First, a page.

• New Jersey. CWA led a large union coalition that forced the legislature, over the opposition of GOP Gov. Chris Christie and State Senate President John Sweeney (D) to cut $300 million from the state’s Blue Cross Blue Shield’s reserve funds to pay for public worker pension shortfalls.

Christie previously promised the money would be forthcoming, then reneged. The unions successfully lobbied lawmakers to ensure state and local workers got their pension funding and the health insurer stayed whole for all New Jerseyans.

  • Texas. The deeply conservative Texas state senate passed legislation stripping public worker unions in the Lone Star State—who can only “consult” with state and local officials, not collectively bargain—of their right to a dues checkoff. Sunkett said CWA pushed checkoff through 13 years ago. CWA lobbying convinced the GOP Texas House Speaker, after objections from his own caucus, to pigeonhole the measure for the next two years.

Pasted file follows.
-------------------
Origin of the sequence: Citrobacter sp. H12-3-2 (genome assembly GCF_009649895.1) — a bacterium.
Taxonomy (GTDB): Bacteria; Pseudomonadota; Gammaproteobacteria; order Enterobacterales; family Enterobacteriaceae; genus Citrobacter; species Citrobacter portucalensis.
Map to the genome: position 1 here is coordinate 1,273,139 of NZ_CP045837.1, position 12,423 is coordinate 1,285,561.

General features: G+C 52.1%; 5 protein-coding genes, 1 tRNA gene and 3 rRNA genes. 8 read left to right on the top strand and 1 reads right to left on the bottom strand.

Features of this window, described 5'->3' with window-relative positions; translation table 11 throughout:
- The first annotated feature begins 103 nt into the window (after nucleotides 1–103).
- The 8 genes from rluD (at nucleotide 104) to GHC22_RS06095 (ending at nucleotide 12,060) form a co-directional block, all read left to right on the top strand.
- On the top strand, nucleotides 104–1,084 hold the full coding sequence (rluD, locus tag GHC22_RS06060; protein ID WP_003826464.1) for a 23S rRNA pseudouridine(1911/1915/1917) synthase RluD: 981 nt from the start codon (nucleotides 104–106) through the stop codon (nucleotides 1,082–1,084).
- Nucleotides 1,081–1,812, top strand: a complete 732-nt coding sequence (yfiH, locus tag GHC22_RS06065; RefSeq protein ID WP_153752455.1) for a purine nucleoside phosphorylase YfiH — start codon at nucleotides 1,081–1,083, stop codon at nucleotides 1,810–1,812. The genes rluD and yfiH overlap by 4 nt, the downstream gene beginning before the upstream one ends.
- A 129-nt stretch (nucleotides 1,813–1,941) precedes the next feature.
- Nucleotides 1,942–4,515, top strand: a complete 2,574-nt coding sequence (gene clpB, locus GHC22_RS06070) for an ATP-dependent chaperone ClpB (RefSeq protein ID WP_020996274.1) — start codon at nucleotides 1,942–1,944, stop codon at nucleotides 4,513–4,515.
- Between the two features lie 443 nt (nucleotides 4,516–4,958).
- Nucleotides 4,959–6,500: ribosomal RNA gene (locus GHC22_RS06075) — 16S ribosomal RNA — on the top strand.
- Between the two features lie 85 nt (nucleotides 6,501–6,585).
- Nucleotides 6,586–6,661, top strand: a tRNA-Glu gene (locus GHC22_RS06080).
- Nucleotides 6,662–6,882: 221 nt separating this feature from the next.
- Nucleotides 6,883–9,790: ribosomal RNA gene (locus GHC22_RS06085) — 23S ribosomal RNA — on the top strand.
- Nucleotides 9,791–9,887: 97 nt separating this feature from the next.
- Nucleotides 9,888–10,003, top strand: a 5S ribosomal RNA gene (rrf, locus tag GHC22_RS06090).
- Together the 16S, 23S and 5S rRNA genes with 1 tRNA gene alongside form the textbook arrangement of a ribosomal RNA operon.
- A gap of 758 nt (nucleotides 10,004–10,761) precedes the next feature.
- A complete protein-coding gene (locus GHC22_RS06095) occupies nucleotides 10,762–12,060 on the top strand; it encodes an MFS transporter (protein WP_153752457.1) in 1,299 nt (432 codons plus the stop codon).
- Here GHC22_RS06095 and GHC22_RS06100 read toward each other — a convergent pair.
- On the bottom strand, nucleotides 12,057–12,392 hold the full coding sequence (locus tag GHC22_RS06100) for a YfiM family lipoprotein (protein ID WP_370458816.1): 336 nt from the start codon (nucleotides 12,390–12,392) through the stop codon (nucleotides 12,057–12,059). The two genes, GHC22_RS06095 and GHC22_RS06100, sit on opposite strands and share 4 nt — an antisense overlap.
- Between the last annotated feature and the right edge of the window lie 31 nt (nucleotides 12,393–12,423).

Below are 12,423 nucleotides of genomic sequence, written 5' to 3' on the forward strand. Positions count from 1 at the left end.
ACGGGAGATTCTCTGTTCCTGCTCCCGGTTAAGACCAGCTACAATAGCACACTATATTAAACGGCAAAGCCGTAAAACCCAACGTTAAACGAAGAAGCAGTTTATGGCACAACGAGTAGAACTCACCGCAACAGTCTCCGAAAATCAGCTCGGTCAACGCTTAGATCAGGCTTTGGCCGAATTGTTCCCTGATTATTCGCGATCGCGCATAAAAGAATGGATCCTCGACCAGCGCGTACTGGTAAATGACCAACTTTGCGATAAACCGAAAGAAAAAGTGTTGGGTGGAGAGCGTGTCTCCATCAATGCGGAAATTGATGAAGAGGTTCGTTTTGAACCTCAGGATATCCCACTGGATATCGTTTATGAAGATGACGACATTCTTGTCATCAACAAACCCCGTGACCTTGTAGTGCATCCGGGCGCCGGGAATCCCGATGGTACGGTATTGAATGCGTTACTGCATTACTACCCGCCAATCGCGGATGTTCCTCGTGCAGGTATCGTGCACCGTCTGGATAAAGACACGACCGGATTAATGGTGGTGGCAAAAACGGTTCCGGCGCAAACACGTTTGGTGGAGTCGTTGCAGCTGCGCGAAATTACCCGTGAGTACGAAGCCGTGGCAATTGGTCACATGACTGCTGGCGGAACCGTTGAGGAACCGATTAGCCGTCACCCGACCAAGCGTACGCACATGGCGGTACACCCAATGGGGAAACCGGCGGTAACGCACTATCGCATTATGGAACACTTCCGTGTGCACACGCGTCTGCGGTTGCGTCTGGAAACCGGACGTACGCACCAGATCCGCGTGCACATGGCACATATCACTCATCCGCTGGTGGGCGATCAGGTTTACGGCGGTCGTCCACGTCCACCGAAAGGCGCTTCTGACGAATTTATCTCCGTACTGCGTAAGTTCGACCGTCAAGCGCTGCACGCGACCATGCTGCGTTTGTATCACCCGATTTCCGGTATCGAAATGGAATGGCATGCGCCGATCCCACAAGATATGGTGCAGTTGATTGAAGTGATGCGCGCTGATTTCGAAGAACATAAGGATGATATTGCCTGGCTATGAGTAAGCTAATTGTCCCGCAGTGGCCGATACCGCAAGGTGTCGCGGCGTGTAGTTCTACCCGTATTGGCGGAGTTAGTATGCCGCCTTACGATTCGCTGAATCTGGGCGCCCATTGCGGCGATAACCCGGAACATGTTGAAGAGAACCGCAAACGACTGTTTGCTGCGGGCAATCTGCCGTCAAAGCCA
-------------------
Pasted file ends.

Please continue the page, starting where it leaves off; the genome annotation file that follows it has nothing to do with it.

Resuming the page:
• Iowa. AFSCME and CWA went to court to fight the GOP-run legislature’s and governors’ laws that virtually stripped bargaining rights from Iowa state and local public workers. Those cases are still pending, but past interviews with AFSCME leaders show the unions are not optimistic about winning.

“Going to court is after the fact. It’s like trying to build a house from the top down,” Sunkett says.

Iowa’s anti-union moves had one other effect: They got the Service Employees’ Iowan nurses local president, Cathy Glasson, so pissed-off that she’s thrown her hat into the 2018 governors’ race.


CONTRIBUTOR

Mark Gruenberg
Mark Gruenberg

Mark Gruenberg is head of the Washington, D.C., bureau of the People's World. He is also the editor of Press Associates Inc. (PAI), a union news service in Washington, D.C.   Gruenberg has been editor-in-chief of PAI since 1999. Previously, he worked as Washington correspondent for the Ottaway News Service, as Port Jarvis bureau chief for the Middletown NY Times Herald Record, and as a researcher and writer for the Congressional Quarterly. Mark obtained his BA in public policy from the University of Chicago and worked as the University of Chicago correspondent for the Chicago Daily News.